"We have been strong supporters of the DCCC," they wrote. "We therefore urge you to clarify your position on superdelegates and reflect in your comments a more open view to the optional independent actions of each of the delegates at the National Convention in August."
The DCCC - Democratic Congressional Campaign Committee - assists the party's House candidates.
A day later, MoveOn.org announced its fundraising drive to demonstrate its support for Pelosi's position
"It's the worst kind of insider politics - billionaires bullying our elected leaders into ignoring the will of the voters," wrote organizers in an e-mail to the group's members. "But when we all pool our resources, together we're stronger than the fat cats. So let's tell Nancy Pelosi that if she keeps standing up for regular Americans, thousands of us will have her back. And we can more than match whatever the CEOs and billionaires refuse to contribute."
Senior advisers to Clinton's campaign denied Thursday the campaign had anything to do with the donors' message to Pelosi.
(CNN) - Pennsylvania Sen. Bob Casey will announce his support of Barack Obama's White House bid Friday, an endorsement that could give the Illinois senator a boost in the crucial primary state that votes April 22.
The official endorsement is expected to come later Friday as Obama begins a week-long campaign-swing through the state. Several recent polls suggest Hillary Clinton appears to hold a double-digit lead there.
Casey is a first-term senator and son of a popular former governor of the state, Bob Casey, Sr. A prominent catholic, Casey's support could help Obama make inroads among catholic voters in the state - a voting bloc that has favored Clinton in most other primary contests.
In 2002, Casey lost a hard-fought gubernatorial primary contest against Pennsylvania Gov. Ed Rendell, now an ardent supporter of Hillary Clinton's White House bid.
- CNN Ticker Producer Alexander Mooney
(CNN) - Sen. Barack Obama says in an interview scheduled to air on TV Friday that he would have left his church if his pastor had not retired and had not acknowledged making comments that "deeply offended people."
Obama talked about the dispute as it continued to brew over some of the Rev. Jeremiah Wright's sermons and comments, which many viewed as anti-American and racist toward whites.
Bulletins from Chicago's Trinity United Church of Christ in 2007 include comments - reprinted from other sources - that maintain South Africa and Israel worked on "an ethnic bomb that kills blacks and Arabs." They also quote a historian who said that "what the Zionist Jews did to the Palestinians is worse than what the Nazis did to the Jews."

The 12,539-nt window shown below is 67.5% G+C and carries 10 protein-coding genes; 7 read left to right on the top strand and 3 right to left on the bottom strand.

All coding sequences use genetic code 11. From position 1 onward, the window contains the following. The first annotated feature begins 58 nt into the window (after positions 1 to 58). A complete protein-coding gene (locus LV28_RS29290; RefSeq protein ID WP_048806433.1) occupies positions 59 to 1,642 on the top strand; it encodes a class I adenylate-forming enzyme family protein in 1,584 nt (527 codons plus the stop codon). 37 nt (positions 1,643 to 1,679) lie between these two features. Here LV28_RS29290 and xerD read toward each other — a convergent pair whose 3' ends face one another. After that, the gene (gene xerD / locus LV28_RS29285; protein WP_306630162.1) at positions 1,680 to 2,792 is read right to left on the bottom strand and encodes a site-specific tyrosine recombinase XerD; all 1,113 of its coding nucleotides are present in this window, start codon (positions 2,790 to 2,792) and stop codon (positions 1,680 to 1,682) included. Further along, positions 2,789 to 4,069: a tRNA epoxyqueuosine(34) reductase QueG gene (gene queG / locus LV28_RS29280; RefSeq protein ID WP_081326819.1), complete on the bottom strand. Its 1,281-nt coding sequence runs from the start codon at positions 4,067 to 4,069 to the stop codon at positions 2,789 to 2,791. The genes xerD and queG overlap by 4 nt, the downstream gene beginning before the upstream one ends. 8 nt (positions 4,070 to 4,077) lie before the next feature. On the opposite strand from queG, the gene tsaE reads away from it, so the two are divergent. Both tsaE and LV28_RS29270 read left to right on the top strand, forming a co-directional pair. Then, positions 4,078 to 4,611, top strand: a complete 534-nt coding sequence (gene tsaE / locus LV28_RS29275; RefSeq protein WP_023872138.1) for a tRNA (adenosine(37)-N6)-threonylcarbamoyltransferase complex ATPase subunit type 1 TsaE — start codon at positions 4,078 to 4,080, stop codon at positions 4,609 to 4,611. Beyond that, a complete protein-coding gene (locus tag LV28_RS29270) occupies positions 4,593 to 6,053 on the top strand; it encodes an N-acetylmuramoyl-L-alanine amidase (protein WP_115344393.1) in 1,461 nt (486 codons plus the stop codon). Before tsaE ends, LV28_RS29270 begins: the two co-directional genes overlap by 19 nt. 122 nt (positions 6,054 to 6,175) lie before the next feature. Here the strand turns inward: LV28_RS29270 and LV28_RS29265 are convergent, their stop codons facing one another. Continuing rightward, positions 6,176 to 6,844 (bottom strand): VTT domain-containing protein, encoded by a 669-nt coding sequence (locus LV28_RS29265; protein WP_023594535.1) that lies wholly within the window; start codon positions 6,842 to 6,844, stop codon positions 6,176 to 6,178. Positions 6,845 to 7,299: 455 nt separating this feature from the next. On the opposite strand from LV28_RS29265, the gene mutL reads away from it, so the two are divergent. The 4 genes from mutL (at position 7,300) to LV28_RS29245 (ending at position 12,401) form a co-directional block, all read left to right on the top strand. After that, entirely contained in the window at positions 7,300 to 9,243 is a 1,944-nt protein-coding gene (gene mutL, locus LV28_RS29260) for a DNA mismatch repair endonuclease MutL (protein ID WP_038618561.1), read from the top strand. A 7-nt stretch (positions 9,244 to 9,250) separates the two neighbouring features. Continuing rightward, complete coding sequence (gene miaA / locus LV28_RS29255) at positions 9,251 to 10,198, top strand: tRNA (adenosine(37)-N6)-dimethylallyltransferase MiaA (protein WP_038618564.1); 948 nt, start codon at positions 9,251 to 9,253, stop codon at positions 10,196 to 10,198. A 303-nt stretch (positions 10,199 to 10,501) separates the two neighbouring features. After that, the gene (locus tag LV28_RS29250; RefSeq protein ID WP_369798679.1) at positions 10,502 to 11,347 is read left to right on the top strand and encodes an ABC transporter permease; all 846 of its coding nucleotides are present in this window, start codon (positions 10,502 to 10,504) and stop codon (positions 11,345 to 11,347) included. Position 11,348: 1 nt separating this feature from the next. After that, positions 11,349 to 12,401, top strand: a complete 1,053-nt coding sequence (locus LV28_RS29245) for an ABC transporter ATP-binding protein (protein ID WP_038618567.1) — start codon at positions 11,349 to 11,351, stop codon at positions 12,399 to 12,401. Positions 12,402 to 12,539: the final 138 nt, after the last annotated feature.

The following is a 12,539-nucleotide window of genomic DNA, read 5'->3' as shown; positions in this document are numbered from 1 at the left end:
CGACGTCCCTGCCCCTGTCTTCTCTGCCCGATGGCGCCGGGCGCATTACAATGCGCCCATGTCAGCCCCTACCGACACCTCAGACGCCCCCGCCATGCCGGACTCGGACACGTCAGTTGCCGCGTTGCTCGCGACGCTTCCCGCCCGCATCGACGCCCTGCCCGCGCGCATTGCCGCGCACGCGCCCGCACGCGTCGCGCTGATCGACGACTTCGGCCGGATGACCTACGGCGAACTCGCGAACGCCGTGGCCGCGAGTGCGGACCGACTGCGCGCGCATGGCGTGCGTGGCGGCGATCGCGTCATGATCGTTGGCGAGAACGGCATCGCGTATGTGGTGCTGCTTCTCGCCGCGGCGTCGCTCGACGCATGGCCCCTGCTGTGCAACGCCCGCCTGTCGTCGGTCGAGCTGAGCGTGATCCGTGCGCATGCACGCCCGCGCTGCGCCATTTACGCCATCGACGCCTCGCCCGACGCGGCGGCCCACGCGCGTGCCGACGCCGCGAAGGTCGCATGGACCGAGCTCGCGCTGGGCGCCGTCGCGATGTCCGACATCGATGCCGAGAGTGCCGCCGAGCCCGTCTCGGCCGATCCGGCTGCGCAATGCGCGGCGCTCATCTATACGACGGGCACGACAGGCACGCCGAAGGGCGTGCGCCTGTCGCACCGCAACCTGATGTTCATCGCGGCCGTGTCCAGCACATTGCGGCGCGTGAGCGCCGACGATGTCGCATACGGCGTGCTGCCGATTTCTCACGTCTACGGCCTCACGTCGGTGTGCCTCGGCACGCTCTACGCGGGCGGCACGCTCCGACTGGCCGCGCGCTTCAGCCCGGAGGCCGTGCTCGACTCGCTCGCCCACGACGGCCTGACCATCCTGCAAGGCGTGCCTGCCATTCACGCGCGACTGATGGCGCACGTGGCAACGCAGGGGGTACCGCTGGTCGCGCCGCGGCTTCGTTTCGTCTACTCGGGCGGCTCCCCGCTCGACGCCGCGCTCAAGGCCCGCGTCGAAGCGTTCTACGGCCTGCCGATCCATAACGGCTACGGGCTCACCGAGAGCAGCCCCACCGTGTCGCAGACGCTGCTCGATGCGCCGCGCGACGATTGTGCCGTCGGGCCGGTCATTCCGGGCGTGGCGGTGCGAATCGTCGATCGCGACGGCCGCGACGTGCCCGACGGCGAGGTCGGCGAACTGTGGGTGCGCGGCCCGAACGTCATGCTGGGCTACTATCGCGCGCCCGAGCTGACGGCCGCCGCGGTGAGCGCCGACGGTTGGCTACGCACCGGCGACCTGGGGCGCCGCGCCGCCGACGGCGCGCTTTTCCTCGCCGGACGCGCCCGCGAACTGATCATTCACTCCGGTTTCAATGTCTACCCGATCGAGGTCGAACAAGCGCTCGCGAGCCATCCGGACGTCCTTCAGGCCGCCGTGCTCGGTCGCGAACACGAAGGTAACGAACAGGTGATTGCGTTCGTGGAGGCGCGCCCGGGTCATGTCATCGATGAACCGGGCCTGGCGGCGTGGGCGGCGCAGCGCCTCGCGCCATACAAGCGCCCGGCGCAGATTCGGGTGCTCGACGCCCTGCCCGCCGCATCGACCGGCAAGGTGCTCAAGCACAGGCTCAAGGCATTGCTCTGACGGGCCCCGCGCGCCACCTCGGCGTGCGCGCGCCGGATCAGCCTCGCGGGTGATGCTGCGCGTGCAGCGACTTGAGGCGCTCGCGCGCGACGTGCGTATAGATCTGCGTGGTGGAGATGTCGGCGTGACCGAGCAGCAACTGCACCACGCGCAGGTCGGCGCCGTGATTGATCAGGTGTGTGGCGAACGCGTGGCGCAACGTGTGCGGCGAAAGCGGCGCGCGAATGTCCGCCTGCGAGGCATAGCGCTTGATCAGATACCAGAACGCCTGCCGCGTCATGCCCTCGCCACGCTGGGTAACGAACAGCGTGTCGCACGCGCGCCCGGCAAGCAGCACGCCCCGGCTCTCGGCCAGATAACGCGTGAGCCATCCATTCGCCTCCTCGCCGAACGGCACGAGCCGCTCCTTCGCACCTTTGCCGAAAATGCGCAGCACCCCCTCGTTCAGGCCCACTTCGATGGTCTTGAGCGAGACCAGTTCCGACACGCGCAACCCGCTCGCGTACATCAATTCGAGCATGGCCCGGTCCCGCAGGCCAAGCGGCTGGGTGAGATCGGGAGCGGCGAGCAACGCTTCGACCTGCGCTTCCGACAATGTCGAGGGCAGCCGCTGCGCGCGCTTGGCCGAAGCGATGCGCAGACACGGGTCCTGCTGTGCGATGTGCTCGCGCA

The articles appeared in a church bulletin section called the "Pastor's Page," and include one that originally ran in The Los Angeles Times. That article was written by a senior official with Hamas, which the U.S. government considers a terrorist organization.
Compiled Jonathan Helman
CNN Washington Bureau
Washington Post: Democrats Knock McCain's Economic Views
Sens. Barack Obama and Hillary Rodham Clinton yesterday sharply criticized presumptive Republican presidential nominee John McCain's views on the housing crisis, illustrating a wide gap between the two parties on how to fix the ailing economy.
NY Times: Obama Casts Wide Blame for Financial Crisis and Proposes Homeowner Aid
Senator Barack Obama called Thursday for tighter regulation of mortgage lenders, banks and financial houses, even as he spoke of pumping $30 billion into the economy to shield homeowners and local governments from the worst effects of the collapse of the housing bubble.
USA Today: McCain To Embark On 'Biography Tour'
John McCain became a public figure as a Vietnam prisoner of war. He has been in Congress for a quarter-century and ran a well-covered presidential race in 2000. He has co-authored five books. But his campaign still wants to make sure people know who he is. The Republican presidential nominee-in-waiting begins a "biography tour" next week, visiting schools and military installations "that have played a significant role in shaping who I am today," as McCain put it in a fundraising letter.
Washington Post: Obama Rewriting Rules for Raising Campaign Money Online
Online donations help illustrate how Obama has shattered fundraising records and challenged ideas about the way presidential bids are financed. While past campaigns have relied largely on support from small circles of wealthy and well-connected patrons, Obama has received contributions from more than 1 million donors. He raised $91 million in the first two months of 2008 alone, most of it in small amounts over the Internet.